Tonight, I'm joined by Kristen Stewart who is continuing her commitment to independent films with her latest movie, Camp X-Ray, in which she delivers a strong, nuanced performance as a young, inexperienced MP assigned to Gitmo.
I really hope family members of victims of the 9/11 attacks weren't planning on attending the hearings scheduled at Guantanamo Bay this week. It would be completely demoralizing to someone who suffered personally from the heinous mass murders that took place 13 years ago to find that once again, all efforts to bring the five alleged perpetrators to justice had stalled, and once again, no one's allowed to know why.
Like it or not, Guantanamo will be with us for a long time -- or, at the very least, until Obama marches with his successor down Pennsylvania Avenue during the 2016 inauguration.
Stewart's commitment to this independent drama -- and her appearance in front of hundreds of law school students Tuesday -- seems far from the "celebrity headlines" she often elicits.
Critics have expressed legitimate concerns about U.S. conspiracy law, saying it's too easy to convict some people accused of low-level terrorist assistance and sentence them to hard time in highly restrictive prisons. But the claim that the U.S. prison system gives terrorists rights that ought to be reserved for U.S. citizens is simply impossible to support.
After spending a week at Guantánamo Bay serving as an Observer for the latest 9/11 Military Commissions proceedings, my overarching impression is that we are wasting billions on a process that is failing everyone's goals and will likely result in further harm to the American people.
Cross-Posted from DeSmogBlogThe Sierra Club, National Wildlife Federation (NWF) and other green groups recently revealed that pipeline giant Enb...
Could he now be considered part of art history? Or would he start to mean less to the general public and the street art community? I hope not.
Four months after defense lawyers first told a Guantanamo military commission that they'd learned the FBI was spying on their colleagues, it remains unclear who or what the FBI was investigating. What is clear is that it will continue to delay progress in the case of the five men accused of masterminding the Sept. 11 terrorist attacks.
I have been fortunate to be on six of those tours and as MLE often opens for a band with a Pro-Am, we not only eat for the troops, but with the troops -- each MLE eater is paired with one or two military members and eats as a team.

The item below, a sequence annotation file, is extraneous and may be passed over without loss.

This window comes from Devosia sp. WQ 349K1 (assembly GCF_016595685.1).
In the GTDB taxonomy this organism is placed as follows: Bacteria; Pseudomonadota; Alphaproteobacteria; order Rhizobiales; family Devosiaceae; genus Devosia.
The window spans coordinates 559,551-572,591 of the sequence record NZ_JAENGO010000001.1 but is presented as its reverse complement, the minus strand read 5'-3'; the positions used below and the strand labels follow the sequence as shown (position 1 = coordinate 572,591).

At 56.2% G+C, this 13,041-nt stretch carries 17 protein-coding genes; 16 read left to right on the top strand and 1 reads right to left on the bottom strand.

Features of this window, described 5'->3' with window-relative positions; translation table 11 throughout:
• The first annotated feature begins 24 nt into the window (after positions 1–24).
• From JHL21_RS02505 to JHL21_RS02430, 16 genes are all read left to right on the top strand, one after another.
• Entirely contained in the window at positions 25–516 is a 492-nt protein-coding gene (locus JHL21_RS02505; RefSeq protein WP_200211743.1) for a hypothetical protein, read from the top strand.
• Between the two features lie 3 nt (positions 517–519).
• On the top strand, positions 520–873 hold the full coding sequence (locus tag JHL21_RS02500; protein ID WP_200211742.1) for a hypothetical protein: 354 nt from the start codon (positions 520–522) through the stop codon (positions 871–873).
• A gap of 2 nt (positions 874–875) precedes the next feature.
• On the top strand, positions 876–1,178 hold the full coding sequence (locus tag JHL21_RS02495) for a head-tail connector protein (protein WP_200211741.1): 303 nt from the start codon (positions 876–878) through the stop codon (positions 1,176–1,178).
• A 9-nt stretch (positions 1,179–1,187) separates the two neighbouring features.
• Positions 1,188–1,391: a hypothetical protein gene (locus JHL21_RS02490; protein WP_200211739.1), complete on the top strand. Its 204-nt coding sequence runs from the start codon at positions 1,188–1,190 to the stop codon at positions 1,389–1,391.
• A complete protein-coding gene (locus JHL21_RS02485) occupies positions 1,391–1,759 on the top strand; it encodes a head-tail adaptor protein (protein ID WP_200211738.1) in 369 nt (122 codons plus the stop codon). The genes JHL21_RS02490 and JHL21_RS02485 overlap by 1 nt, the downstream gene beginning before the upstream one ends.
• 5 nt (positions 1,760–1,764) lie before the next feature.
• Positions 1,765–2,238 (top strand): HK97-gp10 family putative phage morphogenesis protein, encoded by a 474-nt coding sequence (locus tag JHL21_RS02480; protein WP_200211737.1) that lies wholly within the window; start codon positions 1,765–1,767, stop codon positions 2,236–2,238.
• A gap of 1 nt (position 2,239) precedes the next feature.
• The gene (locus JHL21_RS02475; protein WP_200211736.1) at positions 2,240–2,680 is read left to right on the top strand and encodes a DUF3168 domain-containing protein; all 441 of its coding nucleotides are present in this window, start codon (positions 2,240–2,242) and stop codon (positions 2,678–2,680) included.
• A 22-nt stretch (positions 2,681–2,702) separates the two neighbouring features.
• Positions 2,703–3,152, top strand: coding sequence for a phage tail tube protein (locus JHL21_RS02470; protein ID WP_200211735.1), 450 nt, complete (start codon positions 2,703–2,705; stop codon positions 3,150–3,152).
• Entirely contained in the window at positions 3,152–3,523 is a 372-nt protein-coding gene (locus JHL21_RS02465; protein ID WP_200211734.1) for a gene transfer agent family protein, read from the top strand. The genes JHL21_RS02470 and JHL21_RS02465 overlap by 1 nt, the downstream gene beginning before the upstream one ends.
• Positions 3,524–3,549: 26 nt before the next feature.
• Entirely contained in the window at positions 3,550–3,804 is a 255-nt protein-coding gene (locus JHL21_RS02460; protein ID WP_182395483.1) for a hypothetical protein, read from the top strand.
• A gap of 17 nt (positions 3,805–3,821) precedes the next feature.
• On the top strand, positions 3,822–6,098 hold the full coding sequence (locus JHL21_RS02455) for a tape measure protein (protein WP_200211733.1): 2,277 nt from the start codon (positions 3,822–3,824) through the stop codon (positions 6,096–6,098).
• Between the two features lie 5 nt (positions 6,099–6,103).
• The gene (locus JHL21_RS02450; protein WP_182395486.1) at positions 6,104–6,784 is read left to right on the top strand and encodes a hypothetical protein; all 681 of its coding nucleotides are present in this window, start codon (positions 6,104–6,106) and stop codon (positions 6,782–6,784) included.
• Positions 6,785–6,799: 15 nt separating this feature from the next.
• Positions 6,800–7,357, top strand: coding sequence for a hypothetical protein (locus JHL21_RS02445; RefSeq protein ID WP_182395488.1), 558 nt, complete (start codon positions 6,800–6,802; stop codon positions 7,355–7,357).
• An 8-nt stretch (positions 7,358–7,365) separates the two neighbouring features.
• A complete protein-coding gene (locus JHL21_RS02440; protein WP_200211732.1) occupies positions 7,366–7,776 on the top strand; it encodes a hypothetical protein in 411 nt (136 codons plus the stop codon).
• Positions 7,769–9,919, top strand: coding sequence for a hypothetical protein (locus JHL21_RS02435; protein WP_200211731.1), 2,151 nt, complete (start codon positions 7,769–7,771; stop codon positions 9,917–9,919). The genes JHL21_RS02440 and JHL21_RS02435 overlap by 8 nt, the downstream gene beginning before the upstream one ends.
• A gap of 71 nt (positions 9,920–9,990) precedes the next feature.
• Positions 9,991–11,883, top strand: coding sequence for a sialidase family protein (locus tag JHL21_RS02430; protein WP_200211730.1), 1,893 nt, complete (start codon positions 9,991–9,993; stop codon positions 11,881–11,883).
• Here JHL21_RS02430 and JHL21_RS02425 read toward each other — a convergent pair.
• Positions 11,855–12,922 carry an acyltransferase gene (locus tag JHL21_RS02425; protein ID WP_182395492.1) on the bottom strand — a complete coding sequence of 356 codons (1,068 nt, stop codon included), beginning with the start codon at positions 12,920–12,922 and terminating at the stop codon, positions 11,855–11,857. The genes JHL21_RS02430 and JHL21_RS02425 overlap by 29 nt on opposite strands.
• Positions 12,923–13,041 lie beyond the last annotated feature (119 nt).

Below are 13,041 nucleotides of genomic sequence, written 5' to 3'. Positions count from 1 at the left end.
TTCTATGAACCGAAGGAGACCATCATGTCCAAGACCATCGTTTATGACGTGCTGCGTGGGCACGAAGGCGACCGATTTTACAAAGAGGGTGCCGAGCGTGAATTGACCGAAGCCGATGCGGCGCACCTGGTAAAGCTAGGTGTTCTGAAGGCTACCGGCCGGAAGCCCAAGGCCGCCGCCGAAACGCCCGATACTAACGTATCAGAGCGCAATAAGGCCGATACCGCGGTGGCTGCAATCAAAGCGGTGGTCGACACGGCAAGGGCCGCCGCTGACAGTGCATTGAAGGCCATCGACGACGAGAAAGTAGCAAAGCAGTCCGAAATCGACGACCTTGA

After unexpectedly deciding to split the 9/11 case into two trials last month, a military commission judge reversed himself and decided on Wednesday to put the severed case back together again. At least for now.
It remains to be seen how involved the U.S. will get in this latest war in Iraq, and the price tag that will come with it. But the uncertainties of costly new wars makes it even more important that we clean up the mess of the old one.
Is some sense of sanity finally slipping into the torture debate in the U.S.? As the Senate Intelligence Committee is on the verge of releasing a summary of a report said to be hugely damning of the CIA's torture program and that contradicts the CIA's version of events, something seems to have shifted.
Given that the show had seemed near played out when it ended its eight-season run four years ago, the question is why the longest-running espionage TV series in history seems still to have a lot of life left in it 13 years after it first ran.
Bahrain finds itself in an increasingly untenable position. If it misplays its hand, or events in the region outpace the government's ability to manage domestic politics, the Bahraini government could find itself facing a dire crisis in the near future.
Last week, Obama administration lawyers filed a stack of documents in a case about my husband -- including sealed videos of him being taken to be force-fed at Guantanamo Bay. I don't think I could bear to see those videos. It shocks me, though, that the American people may never be given the opportunity to see for themselves what is happening in their name.